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Seventeen with a Sewing Machine

by Nicole Hewitt 2 months ago in relationships
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A Story of Self-Discovery and Closure

I worked at a department store in those odd transition years between the end of high school and actually deciding what I wanted to do. It was in a small city in their ancient mall, just close enough to the real city to entitle those who shopped here to puff up like a turkey over it, “That might look nice, but I shopped locally. Posh.”

When I began at the store, I worked in Housewares. The nucleus of my workspace was a small cash register located between the Cuisinart small appliances, Hallmark card display, and the tall wall of towels that seemed to extend to the ceiling. I remember being shakenly disappointed one day when that seemingly perfect stack of towels began to come loose, revealing the deception it was. One mere bath towel tucked into layers of foam … it was as if a bubble of wonder and innocence popped, making me into one of those skeptical shoppers: “Oh, that display looks amazing! So, it must be fake. Don’t look too closely. Keep walking!”

I was not a typical show-up-late, take-smoke-breaks, fiddle-on-my-phone, hide-instead-of-working, never-learn-the-till-correctly type of worker, as most around my age were. When my manager realized this, she transferred me to the Chinaware and Gift Registry department. It was nerve-wracking! My mother might own chinaware, even some crystal glassware she got for her wedding, but they were locked behind glass cabinets, untouchable works of art that gathered dust in their overcrowded home. It was taboo to touch them. Thus, it was a section of department stores I dare not enter.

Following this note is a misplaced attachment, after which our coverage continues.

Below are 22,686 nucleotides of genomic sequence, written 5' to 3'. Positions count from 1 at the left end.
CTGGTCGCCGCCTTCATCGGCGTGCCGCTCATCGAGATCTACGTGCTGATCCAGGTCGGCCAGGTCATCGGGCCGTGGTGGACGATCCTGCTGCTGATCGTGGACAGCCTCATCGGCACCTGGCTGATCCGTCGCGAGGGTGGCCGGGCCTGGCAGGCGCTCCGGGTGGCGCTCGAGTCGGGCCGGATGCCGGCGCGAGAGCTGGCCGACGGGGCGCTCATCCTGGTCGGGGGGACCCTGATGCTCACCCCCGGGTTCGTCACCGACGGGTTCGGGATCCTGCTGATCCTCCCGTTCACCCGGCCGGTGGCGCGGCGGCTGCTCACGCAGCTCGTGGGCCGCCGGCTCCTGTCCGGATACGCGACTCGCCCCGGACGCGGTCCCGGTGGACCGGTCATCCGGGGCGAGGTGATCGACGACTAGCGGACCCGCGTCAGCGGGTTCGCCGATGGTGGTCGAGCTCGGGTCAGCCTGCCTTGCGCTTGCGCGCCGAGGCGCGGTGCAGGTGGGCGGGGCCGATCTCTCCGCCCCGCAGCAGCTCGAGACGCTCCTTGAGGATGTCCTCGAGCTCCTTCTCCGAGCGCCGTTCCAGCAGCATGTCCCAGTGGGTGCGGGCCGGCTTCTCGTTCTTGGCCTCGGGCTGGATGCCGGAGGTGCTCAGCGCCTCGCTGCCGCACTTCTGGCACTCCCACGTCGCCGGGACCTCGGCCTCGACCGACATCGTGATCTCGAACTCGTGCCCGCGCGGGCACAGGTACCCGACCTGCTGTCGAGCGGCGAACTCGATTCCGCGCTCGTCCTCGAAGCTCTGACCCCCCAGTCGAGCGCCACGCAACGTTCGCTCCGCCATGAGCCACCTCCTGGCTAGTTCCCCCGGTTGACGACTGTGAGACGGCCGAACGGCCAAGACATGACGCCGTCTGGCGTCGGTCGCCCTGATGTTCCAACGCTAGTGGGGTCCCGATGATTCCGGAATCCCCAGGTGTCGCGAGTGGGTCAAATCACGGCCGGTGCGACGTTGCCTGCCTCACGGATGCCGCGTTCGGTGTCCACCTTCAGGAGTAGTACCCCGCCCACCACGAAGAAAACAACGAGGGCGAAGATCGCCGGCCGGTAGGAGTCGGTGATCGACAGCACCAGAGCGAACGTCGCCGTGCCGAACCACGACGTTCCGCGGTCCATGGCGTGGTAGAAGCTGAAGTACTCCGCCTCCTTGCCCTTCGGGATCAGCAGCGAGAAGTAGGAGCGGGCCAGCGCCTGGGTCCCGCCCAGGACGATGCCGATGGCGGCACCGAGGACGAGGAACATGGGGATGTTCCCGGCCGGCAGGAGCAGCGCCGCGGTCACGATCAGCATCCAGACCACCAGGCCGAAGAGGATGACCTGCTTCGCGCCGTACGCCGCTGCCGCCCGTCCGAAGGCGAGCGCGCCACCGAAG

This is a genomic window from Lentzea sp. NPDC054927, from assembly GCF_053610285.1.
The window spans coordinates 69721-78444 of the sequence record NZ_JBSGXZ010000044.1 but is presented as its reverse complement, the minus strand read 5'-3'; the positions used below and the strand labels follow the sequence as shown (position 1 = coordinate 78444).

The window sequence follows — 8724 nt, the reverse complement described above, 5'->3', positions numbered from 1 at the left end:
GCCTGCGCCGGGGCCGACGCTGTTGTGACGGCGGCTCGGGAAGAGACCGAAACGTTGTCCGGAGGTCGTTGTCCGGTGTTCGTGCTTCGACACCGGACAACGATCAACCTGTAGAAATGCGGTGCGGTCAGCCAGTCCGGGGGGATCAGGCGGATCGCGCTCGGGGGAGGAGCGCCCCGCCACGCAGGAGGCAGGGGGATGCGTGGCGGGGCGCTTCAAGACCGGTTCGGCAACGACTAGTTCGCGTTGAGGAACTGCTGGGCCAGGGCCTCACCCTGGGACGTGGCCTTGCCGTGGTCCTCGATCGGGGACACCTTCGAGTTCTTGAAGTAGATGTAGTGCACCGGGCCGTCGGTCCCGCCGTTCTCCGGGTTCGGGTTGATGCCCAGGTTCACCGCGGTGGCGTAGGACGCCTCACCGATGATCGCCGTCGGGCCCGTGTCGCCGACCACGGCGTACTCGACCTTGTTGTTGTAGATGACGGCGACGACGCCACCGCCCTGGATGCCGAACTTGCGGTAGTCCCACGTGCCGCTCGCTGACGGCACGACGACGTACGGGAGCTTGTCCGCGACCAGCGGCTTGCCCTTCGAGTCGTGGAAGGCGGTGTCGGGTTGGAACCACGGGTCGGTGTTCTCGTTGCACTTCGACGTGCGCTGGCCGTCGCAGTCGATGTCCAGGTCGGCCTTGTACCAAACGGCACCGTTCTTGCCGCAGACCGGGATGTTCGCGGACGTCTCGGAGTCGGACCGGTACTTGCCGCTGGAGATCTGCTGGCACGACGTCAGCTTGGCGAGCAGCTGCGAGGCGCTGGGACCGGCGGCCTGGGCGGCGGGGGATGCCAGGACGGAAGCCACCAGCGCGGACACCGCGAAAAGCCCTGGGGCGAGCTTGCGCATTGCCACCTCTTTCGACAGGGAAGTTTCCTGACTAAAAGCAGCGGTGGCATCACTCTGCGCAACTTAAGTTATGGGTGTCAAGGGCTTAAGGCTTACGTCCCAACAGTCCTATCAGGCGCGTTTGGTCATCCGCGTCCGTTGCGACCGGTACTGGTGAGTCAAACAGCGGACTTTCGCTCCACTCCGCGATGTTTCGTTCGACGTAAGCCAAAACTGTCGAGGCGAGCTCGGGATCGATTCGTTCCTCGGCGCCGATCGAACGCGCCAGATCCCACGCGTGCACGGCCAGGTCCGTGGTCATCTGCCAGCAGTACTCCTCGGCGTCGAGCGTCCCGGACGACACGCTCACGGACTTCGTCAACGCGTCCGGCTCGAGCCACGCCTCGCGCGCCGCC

I remember pleading with my manager, “Send me there, and I’ll become a bull! I know nothing about that stuff. I don’t even know what the long part of wine glasses is called!”

She told me I would have time to learn.

In the Housewares department, my mentor was compliments and light jokes and referred to herself as Mrs. Morrison to the customers. This was a far cry from the sarcastic, strict English lady who would wave her finger at the displays like a sword, “Oy, Nicole, I will tell you this once today. So, you’d best remember. Red wine goblets. White wine goblets. Champagne flutes. Brandy Snifter. Highball. Double-Old Fashioned. Cocktail liqueur. Martini glass. Footed tumbler. Cocktail glass. Liqueur. Then here. Stemless wine glasses. Red and White. Crystal decanter. Wine and whiskey (which is bourbon). Shot glasses. Then just remember that crystal, proper stemware, has at least 24% lead content. Anything else is just pretty glass. All of these are crystal. Those things are pretty glassware. Got it?”

If I tried to ask a question, she would say, “Oy! You weren’t paying attention. Now you’ll have to read the signs and boxes and try to remember, now won’t you?”

I would sometimes escape to Mrs. Morrison. “Oh, don’t mind Marie. If she’s treating you like this still after three days, she likes you. Usually, she demands people are transferred out of her department by this time. And you’ll learn the stemware soon, Nicole. After all, you learned all the coffee maker and small appliances facts here.”

Later, I would come to love sarcastic, dry Marie. She had no patience for rude or stupid customers. She would push out any co-worker she disapproved of. She ignored the gossip of the store and made up her own that she’d share with me and laugh dryly at. She banged plates on tables in front of customers, sometimes making them squeal, to prove their durability. We would laugh later at the best reactions to those plates banging those displays. Only once did a plate shatter, and we laughed all the more at that.